Working for the Decred DAE
In 2018 I became a Decred contractor, and as the year draws to a close I’m planning to spend a higher proportion of my working time on the project next year. This post is about my experience of working on Decred, why I’m into it and how it works.
Autonomy, and minimal administrative or management type experiences, are worth a lot to me. “Going to work” on/for Decred is contributing to one of the (varied and expanding) selection of sub-projects that are open. Or maybe coming up with an idea for some new initiative to float and see if people are interested.
Nobody has ever told me what to do, or even given strong hints — which can be disconcerting if you’re not used to it.
As the months passed I have grown increasingly confident about finding useful ways to contribute to the project. There are a few reasons for this:
- I looked into different aspects of the project and usually found some open tasks I could do, or something that wasn’t being done that would help.
- Jake’s (approved) DCC proposal really sets the “contractor collective” (my term for it) up as a more structured constituency, with its own dispute resolution process and quite a large degree of independence from voter direction.
- I have grown increasingly confident in the stakeholders’ collective reasoning and judgment, and expect the Treasury to fund some epic things, in the fullness of time.
Working for Decred sometimes feels more like a hobby than a job.
- I can do it anywhere I have a computer and some time.
- I decide what to work on.
- There are a variety of things to do, so monotony is not an issue.
- I am psychologically invested in the cause, I want to see Decred and the sub-projects I work on succeed.
Voice/video calls with other people account for almost none of the time I have spent on Decred, probably less than 5 hours so far. This may be a personal preference thing, because I get more than enough of calls/meetings in other walks of life.
I don’t need to plan my days around anyone else’s schedule, or spend time commuting. I have moved out of an expensive area I needed to be in for work, to a place of my choosing where I want to live. Turns out independence of place is a pretty big deal for me. Two years ago it would not have occurred to me that someone with my skills (not a software developer or freelance anything) could work entirely remotely.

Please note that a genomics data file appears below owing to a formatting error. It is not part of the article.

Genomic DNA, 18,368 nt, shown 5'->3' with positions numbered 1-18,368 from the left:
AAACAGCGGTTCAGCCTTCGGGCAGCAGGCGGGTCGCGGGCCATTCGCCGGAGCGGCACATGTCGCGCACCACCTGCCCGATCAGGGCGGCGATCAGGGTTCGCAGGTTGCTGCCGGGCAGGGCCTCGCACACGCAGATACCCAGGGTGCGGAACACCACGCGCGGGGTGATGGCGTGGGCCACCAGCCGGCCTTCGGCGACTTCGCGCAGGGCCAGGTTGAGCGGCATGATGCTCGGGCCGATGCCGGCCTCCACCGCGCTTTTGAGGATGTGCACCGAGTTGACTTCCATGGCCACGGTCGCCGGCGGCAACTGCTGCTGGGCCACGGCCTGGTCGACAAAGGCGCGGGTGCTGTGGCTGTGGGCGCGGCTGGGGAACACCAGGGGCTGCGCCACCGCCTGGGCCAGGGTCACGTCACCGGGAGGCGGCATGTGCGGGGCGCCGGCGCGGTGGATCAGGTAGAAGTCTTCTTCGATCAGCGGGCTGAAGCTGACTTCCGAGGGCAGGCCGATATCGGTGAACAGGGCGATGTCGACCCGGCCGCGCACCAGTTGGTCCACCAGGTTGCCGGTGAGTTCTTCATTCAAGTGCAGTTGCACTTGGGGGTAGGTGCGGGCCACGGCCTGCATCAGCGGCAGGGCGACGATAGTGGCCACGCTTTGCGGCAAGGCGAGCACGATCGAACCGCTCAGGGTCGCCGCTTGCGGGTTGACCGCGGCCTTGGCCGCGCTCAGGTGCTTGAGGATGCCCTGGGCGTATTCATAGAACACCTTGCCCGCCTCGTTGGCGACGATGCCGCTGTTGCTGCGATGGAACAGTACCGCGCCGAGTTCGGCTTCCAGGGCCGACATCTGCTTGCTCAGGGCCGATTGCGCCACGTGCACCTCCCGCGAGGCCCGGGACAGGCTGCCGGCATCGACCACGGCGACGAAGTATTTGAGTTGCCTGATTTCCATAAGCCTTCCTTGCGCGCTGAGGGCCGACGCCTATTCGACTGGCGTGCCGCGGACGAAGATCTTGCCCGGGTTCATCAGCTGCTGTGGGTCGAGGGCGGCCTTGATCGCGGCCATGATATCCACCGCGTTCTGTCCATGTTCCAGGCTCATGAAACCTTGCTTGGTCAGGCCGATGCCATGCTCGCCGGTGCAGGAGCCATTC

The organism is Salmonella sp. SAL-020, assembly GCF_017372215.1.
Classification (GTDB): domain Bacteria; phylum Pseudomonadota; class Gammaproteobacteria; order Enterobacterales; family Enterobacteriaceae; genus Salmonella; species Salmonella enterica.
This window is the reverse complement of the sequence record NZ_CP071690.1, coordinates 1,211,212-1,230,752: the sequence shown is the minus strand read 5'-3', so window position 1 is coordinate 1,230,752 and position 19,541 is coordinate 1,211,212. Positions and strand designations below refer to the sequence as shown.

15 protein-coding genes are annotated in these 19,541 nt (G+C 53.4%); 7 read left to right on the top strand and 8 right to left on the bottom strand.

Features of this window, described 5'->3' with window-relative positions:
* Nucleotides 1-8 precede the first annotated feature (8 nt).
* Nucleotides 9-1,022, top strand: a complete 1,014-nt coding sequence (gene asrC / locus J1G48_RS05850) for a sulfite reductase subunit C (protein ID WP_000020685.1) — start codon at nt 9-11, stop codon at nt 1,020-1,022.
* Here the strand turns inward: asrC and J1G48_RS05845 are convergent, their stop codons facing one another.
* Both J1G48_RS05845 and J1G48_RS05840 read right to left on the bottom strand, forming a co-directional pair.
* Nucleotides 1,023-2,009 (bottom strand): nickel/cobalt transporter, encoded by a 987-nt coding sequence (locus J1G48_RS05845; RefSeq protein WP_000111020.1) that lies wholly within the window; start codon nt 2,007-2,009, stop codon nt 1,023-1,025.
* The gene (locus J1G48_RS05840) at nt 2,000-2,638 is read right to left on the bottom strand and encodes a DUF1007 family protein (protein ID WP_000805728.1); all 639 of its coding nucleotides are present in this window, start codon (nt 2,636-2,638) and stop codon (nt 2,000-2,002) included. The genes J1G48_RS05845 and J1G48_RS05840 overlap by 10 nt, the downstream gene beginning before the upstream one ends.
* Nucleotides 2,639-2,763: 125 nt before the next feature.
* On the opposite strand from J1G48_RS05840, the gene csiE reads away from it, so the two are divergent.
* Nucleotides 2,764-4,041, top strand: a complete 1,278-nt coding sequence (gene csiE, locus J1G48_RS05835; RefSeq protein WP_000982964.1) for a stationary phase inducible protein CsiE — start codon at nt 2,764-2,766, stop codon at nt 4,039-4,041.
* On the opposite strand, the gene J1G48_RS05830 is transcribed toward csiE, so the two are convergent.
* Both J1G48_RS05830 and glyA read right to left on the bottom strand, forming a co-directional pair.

I use a pseudonym, and have only met a handful of people from Decred in person. I know very little about most of the other Decred contributors, even people I work quite closely with, and they know very little about me. Perspectives on other contributors are based largely on what they’re bringing to the project, along with whatever they reveal about their own personal motivations for getting involved or how they see Decred’s place in the world. While I may not know many contributors well, we share an alignment around Decred’s objectives and we’re all working towards broadly the same aims. I find this makes for a refreshingly different organizational culture.
One of the priorities of the Decred organization is to minimize the amount of bullshit workers have to deal with. Stripping out the bullshit means that time spent working on the project tends to feel quite productive.
In fact, working on Decred has been so eye-opening and liberating that one of my interests now is in how this method of organizing work and remuneration can be maintained and expanded.
The hook that made cryptocurrencies more than a casual interest for me was the crossover between the low-friction work opportunities they facilitate and the ideas of Decentralized Autonomous Organizations as independent entities that steer (and fund) development of (some) projects in line with their communities’ wishes. Finding out that some organizations like this were already operational was what started me down the rabbit-hole proper.